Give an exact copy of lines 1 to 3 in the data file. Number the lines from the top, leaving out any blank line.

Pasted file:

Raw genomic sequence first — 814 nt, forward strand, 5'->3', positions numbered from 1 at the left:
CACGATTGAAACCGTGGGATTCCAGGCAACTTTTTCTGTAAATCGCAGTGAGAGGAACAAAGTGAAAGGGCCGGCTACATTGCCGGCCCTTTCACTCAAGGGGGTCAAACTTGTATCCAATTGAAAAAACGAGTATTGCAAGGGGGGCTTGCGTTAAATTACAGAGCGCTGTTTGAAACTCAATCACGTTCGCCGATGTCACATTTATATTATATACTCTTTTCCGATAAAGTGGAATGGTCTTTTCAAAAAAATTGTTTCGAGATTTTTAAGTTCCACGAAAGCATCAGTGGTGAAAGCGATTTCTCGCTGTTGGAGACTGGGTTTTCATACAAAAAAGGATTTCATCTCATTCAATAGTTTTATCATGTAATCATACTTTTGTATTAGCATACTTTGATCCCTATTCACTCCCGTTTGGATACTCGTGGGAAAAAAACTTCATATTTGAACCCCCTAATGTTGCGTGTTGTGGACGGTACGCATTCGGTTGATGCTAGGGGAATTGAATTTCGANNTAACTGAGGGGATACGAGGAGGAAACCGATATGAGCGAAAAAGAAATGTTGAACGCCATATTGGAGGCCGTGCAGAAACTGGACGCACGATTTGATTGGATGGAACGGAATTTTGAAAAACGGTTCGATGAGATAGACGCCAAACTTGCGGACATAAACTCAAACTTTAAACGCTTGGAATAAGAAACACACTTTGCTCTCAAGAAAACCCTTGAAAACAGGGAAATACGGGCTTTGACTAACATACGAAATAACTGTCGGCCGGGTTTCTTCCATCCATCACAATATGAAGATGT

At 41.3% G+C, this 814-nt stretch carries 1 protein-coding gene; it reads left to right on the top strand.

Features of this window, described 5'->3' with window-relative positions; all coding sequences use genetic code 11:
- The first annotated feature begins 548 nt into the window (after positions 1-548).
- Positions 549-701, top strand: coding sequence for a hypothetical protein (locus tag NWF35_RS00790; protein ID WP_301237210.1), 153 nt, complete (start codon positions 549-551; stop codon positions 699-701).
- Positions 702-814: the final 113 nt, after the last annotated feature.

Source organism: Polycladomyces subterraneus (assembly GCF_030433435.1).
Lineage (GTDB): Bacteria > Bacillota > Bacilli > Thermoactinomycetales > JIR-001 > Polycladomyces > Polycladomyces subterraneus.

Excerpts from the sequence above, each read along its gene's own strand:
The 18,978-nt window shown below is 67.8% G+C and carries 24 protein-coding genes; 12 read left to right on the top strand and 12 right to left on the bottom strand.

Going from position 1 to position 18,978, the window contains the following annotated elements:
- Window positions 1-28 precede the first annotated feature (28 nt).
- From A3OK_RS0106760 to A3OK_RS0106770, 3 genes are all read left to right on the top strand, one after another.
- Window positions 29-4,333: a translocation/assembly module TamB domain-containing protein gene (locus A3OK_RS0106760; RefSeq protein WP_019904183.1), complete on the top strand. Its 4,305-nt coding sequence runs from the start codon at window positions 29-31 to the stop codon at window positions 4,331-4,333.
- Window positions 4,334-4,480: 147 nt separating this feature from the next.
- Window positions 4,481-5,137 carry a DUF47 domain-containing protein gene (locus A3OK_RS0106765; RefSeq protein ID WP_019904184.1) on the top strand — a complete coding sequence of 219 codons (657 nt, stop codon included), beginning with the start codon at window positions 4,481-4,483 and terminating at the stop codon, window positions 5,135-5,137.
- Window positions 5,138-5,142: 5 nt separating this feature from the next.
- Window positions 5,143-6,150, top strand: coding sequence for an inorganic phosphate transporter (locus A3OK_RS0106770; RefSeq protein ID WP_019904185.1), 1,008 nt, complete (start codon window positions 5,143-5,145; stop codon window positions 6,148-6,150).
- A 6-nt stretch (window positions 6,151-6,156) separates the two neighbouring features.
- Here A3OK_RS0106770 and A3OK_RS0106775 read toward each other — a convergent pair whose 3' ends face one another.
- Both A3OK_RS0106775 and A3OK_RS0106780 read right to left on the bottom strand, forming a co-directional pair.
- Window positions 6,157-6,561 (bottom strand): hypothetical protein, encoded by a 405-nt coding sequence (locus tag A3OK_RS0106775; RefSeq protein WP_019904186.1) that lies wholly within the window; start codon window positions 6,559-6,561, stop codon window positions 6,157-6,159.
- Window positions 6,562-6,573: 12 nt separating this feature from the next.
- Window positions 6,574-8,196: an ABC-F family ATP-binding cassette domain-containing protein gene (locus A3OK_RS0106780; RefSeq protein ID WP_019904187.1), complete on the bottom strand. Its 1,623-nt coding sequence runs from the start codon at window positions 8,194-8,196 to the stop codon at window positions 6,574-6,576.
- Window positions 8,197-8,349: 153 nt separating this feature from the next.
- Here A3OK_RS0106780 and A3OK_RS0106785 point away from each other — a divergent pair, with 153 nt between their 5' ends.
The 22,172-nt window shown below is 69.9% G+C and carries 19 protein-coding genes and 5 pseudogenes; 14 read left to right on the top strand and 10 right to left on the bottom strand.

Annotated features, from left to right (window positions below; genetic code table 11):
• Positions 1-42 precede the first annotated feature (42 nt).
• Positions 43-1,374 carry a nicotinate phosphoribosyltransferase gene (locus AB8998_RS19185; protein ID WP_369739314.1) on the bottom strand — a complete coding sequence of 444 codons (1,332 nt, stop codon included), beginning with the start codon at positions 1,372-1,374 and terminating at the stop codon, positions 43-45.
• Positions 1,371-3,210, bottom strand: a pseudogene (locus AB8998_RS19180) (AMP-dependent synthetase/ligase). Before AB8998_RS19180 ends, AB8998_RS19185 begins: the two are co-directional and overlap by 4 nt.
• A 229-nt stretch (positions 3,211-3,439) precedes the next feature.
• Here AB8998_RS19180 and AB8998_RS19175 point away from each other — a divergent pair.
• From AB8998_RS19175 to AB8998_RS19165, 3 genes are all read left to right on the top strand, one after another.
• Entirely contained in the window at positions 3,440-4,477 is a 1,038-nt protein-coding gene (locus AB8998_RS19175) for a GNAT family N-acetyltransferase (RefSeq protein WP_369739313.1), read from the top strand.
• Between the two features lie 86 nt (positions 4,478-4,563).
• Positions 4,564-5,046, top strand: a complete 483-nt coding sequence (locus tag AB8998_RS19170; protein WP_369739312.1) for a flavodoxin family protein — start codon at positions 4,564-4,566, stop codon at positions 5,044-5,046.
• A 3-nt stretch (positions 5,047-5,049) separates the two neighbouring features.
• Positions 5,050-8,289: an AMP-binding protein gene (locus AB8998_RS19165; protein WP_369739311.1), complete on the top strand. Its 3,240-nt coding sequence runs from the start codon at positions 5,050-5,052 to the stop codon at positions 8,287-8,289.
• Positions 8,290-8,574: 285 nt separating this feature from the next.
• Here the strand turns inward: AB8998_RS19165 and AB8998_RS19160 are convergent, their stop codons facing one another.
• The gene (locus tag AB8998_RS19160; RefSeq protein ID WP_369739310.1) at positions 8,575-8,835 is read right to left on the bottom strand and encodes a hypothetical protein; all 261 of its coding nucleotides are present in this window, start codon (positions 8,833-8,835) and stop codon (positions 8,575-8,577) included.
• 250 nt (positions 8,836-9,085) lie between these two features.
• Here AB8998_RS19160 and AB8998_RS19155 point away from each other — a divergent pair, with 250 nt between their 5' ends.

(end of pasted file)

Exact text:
Raw genomic sequence first — 814 nt, forward strand, 5'->3', positions numbered from 1 at the left:
CACGATTGAAACCGTGGGATTCCAGGCAACTTTTTCTGTAAATCGCAGTGAGAGGAACAAAGTGAAAGGGCCGGCTACATTGCCGGCCCTTTCACTCAAGGGGGTCAAACTTGTATCCAATTGAAAAAACGAGTATTGCAAGGGGGGCTTGCGTTAAATTACAGAGCGCTGTTTGAAACTCAATCACGTTCGCCGATGTCACATTTATATTATATACTCTTTTCCGATAAAGTGGAATGGTCTTTTCAAAAAAATTGTTTCGAGATTTTTAAGTTCCACGAAAGCATCAGTGGTGAAAGCGATTTCTCGCTGTTGGAGACTGGGTTTTCATACAAAAAAGGATTTCATCTCATTCAATAGTTTTATCATGTAATCATACTTTTGTATTAGCATACTTTGATCCCTATTCACTCCCGTTTGGATACTCGTGGGAAAAAAACTTCATATTTGAACCCCCTAATGTTGCGTGTTGTGGACGGTACGCATTCGGTTGATGCTAGGGGAATTGAATTTCGANNTAACTGAGGGGATACGAGGAGGAAACCGATATGAGCGAAAAAGAAATGTTGAACGCCATATTGGAGGCCGTGCAGAAACTGGACGCACGATTTGATTGGATGGAACGGAATTTTGAAAAACGGTTCGATGAGATAGACGCCAAACTTGCGGACATAAACTCAAACTTTAAACGCTTGGAATAAGAAACACACTTTGCTCTCAAGAAAACCCTTGAAAACAGGGAAATACGGGCTTTGACTAACATACGAAATAACTGTCGGCCGGGTTTCTTCCATCCATCACAATATGAAGATGT

At 41.3% G+C, this 814-nt stretch carries 1 protein-coding gene; it reads left to right on the top strand.